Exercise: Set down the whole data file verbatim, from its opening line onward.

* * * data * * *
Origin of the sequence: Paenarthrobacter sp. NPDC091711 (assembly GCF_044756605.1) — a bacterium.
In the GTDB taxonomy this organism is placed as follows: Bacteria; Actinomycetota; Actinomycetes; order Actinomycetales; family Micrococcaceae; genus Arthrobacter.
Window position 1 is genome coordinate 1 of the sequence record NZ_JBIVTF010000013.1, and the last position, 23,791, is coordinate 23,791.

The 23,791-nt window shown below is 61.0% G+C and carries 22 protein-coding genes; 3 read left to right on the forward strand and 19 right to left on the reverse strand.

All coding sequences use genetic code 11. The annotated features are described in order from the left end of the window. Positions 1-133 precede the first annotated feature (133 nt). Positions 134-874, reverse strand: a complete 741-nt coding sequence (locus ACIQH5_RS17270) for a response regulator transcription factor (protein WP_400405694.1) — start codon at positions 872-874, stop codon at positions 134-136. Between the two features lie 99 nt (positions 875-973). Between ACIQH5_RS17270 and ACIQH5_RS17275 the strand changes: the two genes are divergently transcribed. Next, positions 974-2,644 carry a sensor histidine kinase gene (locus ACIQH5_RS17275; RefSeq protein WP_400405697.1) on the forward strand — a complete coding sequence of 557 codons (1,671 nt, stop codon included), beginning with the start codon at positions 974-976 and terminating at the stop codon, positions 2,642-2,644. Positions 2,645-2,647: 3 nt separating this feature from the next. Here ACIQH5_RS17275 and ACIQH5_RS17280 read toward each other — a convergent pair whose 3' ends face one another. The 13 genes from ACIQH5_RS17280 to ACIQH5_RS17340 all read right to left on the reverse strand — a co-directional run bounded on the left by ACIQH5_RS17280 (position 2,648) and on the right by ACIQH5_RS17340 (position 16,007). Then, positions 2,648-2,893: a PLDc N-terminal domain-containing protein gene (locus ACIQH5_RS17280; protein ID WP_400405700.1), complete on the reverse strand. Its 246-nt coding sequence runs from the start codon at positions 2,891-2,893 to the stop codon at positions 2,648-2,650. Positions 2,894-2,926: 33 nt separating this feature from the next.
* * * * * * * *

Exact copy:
Origin of the sequence: Paenarthrobacter sp. NPDC091711 (assembly GCF_044756605.1) — a bacterium.
In the GTDB taxonomy this organism is placed as follows: Bacteria; Actinomycetota; Actinomycetes; order Actinomycetales; family Micrococcaceae; genus Arthrobacter.
Window position 1 is genome coordinate 1 of the sequence record NZ_JBIVTF010000013.1, and the last position, 23,791, is coordinate 23,791.

The 23,791-nt window shown below is 61.0% G+C and carries 22 protein-coding genes; 3 read left to right on the forward strand and 19 right to left on the reverse strand.

All coding sequences use genetic code 11. The annotated features are described in order from the left end of the window. Positions 1-133 precede the first annotated feature (133 nt). Positions 134-874, reverse strand: a complete 741-nt coding sequence (locus ACIQH5_RS17270) for a response regulator transcription factor (protein WP_400405694.1) — start codon at positions 872-874, stop codon at positions 134-136. Between the two features lie 99 nt (positions 875-973). Between ACIQH5_RS17270 and ACIQH5_RS17275 the strand changes: the two genes are divergently transcribed. Next, positions 974-2,644 carry a sensor histidine kinase gene (locus ACIQH5_RS17275; RefSeq protein WP_400405697.1) on the forward strand — a complete coding sequence of 557 codons (1,671 nt, stop codon included), beginning with the start codon at positions 974-976 and terminating at the stop codon, positions 2,642-2,644. Positions 2,645-2,647: 3 nt separating this feature from the next. Here ACIQH5_RS17275 and ACIQH5_RS17280 read toward each other — a convergent pair whose 3' ends face one another. The 13 genes from ACIQH5_RS17280 to ACIQH5_RS17340 all read right to left on the reverse strand — a co-directional run bounded on the left by ACIQH5_RS17280 (position 2,648) and on the right by ACIQH5_RS17340 (position 16,007). Then, positions 2,648-2,893: a PLDc N-terminal domain-containing protein gene (locus ACIQH5_RS17280; protein ID WP_400405700.1), complete on the reverse strand. Its 246-nt coding sequence runs from the start codon at positions 2,891-2,893 to the stop codon at positions 2,648-2,650. Positions 2,894-2,926: 33 nt separating this feature from the next.